I took my son to mass this morning at my local parish church. My approach these days to suburban Catholicism is not to expect too much and just to look for the good things in the mass.
And I was going very well until the sermon. The argument of the sermon was that Mary wasn't such a pure or special person, she was just an ordinary, confused peasant girl. This is because God favours the powerless, the marginalised and the broken.
This isn't what set me off. There's a saying that "In man's extremity is God's opportunity" - meaning that when we reach a low point it's possible that our egoistic self lets go and we become open to the religious experience.
But what do you conclude from this? I would have thought the conclusion would be that we shouldn't allow ourselves to become so comfortable and complacent that we live through a worldly, egoistic self alone. Nor that we should think that the truths of religion are limited to the rich and powerful and favoured.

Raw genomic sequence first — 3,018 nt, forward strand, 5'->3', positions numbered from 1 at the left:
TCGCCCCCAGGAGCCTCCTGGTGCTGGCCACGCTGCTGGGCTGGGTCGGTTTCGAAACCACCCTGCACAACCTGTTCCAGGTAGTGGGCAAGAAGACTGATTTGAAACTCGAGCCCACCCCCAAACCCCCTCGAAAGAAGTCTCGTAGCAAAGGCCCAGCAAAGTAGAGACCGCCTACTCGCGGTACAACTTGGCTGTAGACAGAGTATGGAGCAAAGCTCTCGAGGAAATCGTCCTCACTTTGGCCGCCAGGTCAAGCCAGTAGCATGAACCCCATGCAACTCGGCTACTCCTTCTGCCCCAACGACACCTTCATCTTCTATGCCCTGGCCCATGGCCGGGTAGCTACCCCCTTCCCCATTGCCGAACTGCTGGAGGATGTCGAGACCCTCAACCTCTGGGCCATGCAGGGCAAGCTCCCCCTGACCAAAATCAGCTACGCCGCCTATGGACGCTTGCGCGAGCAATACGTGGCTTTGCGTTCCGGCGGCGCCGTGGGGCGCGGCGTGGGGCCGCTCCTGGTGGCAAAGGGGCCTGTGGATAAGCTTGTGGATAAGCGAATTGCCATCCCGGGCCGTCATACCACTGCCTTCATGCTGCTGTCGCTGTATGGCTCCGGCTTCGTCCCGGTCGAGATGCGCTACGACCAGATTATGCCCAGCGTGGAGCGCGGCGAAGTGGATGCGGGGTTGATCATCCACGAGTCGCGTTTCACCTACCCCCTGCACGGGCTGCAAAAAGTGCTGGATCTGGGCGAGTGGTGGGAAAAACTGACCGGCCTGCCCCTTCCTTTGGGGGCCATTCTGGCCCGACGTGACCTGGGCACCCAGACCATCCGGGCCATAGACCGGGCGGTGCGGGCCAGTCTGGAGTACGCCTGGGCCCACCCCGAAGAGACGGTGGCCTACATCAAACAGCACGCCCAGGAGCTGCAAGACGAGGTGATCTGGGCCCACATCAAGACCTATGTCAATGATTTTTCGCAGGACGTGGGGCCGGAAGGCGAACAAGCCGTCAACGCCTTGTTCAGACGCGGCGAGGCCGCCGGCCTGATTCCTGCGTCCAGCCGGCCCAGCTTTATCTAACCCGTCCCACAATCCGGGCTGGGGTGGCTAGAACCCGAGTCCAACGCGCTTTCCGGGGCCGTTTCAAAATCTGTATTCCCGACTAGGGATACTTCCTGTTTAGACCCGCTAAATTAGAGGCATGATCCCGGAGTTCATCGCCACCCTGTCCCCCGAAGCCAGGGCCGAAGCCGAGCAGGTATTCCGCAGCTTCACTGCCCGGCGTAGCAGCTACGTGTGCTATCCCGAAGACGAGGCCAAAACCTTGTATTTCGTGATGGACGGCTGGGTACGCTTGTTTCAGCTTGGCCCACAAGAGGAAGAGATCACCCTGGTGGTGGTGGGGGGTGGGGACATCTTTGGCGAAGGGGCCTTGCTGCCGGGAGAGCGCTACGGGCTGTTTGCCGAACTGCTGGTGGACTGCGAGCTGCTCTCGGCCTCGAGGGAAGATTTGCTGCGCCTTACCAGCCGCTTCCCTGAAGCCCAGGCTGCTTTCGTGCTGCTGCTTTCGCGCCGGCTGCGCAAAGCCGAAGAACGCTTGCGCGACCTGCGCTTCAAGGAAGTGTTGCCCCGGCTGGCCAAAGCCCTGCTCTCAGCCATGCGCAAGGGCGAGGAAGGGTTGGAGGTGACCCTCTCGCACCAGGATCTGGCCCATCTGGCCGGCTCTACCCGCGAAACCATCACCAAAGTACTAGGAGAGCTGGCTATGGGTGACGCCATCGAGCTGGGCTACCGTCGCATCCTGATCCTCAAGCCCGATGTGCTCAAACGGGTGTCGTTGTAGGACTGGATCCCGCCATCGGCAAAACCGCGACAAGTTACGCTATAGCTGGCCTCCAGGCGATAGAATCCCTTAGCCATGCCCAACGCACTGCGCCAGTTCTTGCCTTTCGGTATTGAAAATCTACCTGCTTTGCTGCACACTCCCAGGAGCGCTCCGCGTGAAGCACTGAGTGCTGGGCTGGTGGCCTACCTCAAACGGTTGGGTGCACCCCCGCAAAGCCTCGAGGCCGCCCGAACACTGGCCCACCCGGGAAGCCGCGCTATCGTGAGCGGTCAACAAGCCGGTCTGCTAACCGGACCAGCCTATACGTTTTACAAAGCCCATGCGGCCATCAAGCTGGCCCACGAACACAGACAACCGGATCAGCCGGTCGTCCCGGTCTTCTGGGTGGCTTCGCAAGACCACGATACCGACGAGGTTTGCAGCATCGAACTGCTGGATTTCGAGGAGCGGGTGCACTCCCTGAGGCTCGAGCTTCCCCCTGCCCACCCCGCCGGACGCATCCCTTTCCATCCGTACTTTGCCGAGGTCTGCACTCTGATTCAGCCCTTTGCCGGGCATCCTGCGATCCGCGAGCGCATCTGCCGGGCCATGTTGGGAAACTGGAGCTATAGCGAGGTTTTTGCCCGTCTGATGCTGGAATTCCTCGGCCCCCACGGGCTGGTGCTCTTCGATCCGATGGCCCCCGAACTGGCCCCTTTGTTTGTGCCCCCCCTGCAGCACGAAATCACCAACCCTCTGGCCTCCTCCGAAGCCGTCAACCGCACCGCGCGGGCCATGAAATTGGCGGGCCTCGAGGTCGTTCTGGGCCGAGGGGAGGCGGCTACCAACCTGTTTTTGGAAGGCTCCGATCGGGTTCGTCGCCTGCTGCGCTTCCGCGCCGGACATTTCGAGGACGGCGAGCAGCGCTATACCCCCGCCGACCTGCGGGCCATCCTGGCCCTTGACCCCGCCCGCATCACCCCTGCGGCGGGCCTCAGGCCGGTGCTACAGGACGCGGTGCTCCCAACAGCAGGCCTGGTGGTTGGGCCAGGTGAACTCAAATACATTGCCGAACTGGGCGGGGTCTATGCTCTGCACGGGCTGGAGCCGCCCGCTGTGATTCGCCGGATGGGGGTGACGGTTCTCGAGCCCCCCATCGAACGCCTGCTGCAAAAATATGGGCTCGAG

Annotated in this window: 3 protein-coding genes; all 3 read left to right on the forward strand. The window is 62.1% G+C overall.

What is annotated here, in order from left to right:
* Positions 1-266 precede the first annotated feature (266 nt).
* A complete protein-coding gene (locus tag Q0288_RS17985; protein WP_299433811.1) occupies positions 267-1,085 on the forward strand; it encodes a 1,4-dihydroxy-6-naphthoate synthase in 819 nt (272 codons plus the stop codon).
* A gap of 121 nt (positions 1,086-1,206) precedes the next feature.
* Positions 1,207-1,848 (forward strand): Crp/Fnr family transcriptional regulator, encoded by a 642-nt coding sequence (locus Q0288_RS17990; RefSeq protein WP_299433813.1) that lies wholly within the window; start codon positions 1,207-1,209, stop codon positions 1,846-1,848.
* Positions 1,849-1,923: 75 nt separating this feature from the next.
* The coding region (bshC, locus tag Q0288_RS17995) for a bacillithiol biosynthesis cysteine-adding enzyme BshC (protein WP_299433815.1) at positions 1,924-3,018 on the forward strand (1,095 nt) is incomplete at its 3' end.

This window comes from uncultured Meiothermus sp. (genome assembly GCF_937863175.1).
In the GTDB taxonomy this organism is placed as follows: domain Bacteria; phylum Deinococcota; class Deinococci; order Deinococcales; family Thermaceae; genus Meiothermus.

But the priest went in a different direction. His conclusion was that we should identify with whoever seemed to be the most powerless. So he said that the modern equivalents to the powerless in the Bible are the Sri Lankan refugees and the Palestinians in the occupied territories.
So he arrived, by way of suburban Catholicism, at exactly the same conclusion that a secular liberal would arrive at, namely that the point of it all is to identify with refugees and Palestinians.
It seems to me, first, to be a ridiculously cut-down version of a religion. Second, I find it difficult to believe that we should automatically side with whoever seems to be most powerless, as if being powerless defines you as good. It's a bit like when a Marxist decides to support someone on the basis of their class ("He's the more working-class one, therefore he is in the right").
Anyway, I ended up doing what I tell myself over and over not to do, which is to walk out.
I hope this post hasn't sounded too light in tone. The falling away of suburban Catholicism is a serious thing. Someone I know who has attended mass for many decades every Sunday recently stopped attending; he told me he no longer believes. And I can understand this, as there is no longer much of a religious culture within the average suburban Catholic parish.
I'm not going to stop attending, but I no longer think I can rely on the church when it comes to my children's upbringing. I'm planning to set aside some time on a Sunday to go through things with my son myself.